WATCH: Rising Arab-Israeli star bucks negativity, joins Israeli opera

23-year-old newcomer Nour Darwish defied negativity from her community to perform with the Israeli opera.

By REUTERS
August 6, 2017 16:08
2 minute read.

ISRAEL OPERA DISCOVERS NEW STAR IN 23-YEAR OLD ARAB-ISRAELI SOPRANO (REUTERS)

ISRAEL OPERA DISCOVERS NEW STAR IN 23-YEAR OLD ARAB-ISRAELI SOPRANO (REUTERS)

 
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Nour Darwish, a 23-year-old Arab-Israeli music student, found herself thrown in at the deep end when she received a surprise call to take on the lead role in a production opening the fourth Israeli Opera Festival.

Nour was born into a Muslim family in the Arab-Israeli village of Iksal, near Nazareth, but was unperturbed by the prospect of defying cultural stereotypes to appear in an Israeli production.

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She acknowledged that some in her community frowned upon her endeavor, but that it was not a problem for her, since she regards singing as a divine gift and enjoyed full support from family and friends in a potentially daunting move into professional opera.

"This is my first time singing at a real opera. It is a big challenge for me because I am still a university student and I just completed my first step as a singer, this is a big challenge and I am very happy," Nour said.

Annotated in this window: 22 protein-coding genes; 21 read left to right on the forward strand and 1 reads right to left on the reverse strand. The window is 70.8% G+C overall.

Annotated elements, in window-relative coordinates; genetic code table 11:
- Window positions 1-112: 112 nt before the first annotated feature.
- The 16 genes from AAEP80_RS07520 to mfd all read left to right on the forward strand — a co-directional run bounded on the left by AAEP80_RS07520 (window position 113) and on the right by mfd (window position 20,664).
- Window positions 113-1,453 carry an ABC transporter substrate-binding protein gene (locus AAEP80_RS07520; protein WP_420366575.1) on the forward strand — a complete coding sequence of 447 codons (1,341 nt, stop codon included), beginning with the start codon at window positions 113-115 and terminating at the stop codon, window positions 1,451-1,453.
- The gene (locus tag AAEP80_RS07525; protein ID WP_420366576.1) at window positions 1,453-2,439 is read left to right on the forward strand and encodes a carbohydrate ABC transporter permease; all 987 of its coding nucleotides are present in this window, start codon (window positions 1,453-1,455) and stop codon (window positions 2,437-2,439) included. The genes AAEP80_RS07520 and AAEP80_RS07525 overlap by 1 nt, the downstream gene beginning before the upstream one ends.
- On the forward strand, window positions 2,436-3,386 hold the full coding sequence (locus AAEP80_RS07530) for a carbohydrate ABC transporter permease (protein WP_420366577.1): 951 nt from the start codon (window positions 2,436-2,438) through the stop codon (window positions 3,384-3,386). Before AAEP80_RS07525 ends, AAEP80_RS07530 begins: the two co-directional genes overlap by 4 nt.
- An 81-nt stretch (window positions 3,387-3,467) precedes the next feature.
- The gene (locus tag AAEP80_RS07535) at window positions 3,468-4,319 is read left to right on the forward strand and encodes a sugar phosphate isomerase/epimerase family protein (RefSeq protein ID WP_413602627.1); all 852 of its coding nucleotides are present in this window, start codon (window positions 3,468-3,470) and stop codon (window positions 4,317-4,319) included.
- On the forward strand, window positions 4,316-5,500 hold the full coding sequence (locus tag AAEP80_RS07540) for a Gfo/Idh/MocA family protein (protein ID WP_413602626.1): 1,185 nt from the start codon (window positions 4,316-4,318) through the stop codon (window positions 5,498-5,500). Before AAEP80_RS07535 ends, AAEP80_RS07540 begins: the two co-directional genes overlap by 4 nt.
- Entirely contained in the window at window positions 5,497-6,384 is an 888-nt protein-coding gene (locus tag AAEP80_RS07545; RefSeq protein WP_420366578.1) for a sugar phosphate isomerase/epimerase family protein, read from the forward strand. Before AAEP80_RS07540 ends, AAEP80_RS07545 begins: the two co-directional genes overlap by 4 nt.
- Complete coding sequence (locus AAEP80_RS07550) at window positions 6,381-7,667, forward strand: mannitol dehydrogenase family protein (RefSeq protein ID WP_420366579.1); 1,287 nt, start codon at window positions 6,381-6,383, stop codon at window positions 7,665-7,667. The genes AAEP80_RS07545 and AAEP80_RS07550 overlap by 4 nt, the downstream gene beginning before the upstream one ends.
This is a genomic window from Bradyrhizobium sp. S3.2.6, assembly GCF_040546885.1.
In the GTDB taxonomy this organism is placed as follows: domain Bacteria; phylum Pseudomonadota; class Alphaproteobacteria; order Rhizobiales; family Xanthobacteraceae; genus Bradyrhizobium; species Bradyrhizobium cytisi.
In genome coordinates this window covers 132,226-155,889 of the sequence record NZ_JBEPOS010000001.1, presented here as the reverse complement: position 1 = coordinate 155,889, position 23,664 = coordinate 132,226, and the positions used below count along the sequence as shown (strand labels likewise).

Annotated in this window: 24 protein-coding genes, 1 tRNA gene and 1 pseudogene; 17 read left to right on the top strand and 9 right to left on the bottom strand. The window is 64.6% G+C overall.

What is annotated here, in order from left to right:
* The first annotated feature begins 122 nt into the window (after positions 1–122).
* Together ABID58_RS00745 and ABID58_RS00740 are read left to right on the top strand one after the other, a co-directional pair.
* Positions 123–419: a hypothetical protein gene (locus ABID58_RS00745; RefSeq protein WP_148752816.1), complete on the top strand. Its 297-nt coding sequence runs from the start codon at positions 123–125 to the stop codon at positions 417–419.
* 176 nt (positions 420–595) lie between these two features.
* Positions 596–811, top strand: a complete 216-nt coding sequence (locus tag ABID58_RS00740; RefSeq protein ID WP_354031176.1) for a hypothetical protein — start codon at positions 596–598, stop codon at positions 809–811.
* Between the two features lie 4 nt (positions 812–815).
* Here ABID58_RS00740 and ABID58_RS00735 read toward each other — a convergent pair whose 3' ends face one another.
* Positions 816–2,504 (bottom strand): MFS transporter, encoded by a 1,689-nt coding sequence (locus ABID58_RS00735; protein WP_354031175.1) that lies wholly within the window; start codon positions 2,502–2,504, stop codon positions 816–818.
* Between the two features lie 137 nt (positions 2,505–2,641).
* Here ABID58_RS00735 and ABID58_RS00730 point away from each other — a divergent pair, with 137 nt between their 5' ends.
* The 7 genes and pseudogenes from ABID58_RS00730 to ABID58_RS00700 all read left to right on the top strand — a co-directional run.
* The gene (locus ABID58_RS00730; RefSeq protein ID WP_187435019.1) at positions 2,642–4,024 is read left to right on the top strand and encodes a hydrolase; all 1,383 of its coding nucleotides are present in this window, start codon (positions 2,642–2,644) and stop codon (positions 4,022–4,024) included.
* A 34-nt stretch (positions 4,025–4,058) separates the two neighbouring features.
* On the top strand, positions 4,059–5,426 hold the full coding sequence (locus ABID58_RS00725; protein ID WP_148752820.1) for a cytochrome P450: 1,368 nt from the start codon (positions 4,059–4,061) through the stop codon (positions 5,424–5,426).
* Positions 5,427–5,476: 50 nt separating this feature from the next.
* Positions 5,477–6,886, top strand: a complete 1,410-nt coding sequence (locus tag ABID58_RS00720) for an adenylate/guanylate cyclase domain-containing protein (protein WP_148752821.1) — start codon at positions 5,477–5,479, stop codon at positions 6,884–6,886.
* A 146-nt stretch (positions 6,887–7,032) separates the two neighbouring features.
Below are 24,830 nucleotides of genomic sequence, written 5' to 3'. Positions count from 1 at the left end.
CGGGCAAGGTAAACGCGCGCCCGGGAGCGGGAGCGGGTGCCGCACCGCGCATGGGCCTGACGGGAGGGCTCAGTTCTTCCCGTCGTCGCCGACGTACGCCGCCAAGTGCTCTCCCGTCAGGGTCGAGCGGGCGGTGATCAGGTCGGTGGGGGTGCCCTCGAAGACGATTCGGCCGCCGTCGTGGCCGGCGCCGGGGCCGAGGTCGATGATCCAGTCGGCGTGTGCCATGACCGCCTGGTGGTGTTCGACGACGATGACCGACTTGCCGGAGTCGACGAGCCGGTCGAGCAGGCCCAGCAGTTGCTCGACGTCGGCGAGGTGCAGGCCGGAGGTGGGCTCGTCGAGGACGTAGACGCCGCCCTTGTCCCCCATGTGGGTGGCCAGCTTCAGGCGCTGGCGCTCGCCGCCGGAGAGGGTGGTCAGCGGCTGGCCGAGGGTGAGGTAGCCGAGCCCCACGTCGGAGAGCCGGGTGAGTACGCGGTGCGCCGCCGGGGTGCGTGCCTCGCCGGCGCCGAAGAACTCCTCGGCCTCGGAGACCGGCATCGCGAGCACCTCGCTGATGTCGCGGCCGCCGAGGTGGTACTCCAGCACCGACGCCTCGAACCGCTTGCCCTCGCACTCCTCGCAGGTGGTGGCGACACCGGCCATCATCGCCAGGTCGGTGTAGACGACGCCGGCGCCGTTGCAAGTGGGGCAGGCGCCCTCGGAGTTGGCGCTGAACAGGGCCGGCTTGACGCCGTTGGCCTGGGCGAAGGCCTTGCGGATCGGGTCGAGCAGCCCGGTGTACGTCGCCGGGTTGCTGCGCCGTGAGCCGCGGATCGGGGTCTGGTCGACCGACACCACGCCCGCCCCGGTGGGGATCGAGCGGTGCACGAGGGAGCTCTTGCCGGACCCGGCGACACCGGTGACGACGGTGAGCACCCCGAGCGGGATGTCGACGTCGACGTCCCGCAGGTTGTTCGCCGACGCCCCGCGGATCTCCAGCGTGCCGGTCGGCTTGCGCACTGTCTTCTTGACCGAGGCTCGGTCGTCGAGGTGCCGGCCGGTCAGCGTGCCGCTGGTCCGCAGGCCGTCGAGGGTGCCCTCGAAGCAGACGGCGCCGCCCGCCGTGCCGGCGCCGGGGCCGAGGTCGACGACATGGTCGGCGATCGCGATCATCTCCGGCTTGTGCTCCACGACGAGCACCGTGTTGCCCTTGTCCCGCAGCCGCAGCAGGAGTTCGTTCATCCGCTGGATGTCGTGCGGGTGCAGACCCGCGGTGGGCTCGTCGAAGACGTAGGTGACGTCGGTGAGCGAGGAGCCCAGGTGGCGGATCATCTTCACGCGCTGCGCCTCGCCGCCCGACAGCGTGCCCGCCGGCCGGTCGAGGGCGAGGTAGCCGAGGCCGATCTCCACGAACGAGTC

"There are some people who will not accept (me in) this role, but this is not a problem. Every person has their own thinking and I think that singing is a gift from God to me and I will work on developing this skill and see where signing will take me," she added.

As a result of an unexpected illness befalling the lead soprano in Handel's opera "Giulio Cesare in Egitto," Nour was asked to perform the demanding role of Cleopatra as a last-minute replacement, a role she had filled only two months before in the Buchmann-Mehta School of Music.

Despite the doubters, Nour told Reuters that she was inspired by music's ability to cross borders, and that she was very excited for the opportunity.



"This is not easy, I faced many obstacles to reach this point and feel peace. I consider music as an international language that can be shared between all people no matter the country because all people have feelings and emotions to express, and through music I can express my feelings. And I respect every human so long as I am being treated with respect and have my rights."

Nour's father said her family was delighted with her surprise call-up.

"They were looking for an alternative singer and they pointed at Nour, and to us this means a happiness that we can't describe," Walid Darwish said.

With only a few days to prepare, Nour impressed everyone at the dress rehearsal in Acre's Old City with her vocal and artistic abilities, and is now seen as a bright prospect in the opera world.

"Our soloist, solo singer, was sick a week before (the performance) and just because of that, we heard about her (Nour) and then suddenly we found a new star. This is absolutely a Cinderella story, and for us we are very very proud that she is with us tonight. And we are sure that we will see her much more in the Israeli opera in the future," said Zach Granit, General Director at the Israeli Opera.

Nour graduated from the Buchmann-Mehta School of Music at Tel Aviv University and was recently awarded a Fulbright Scholarship for graduate studies at Brooklyn College in New York this autumn.

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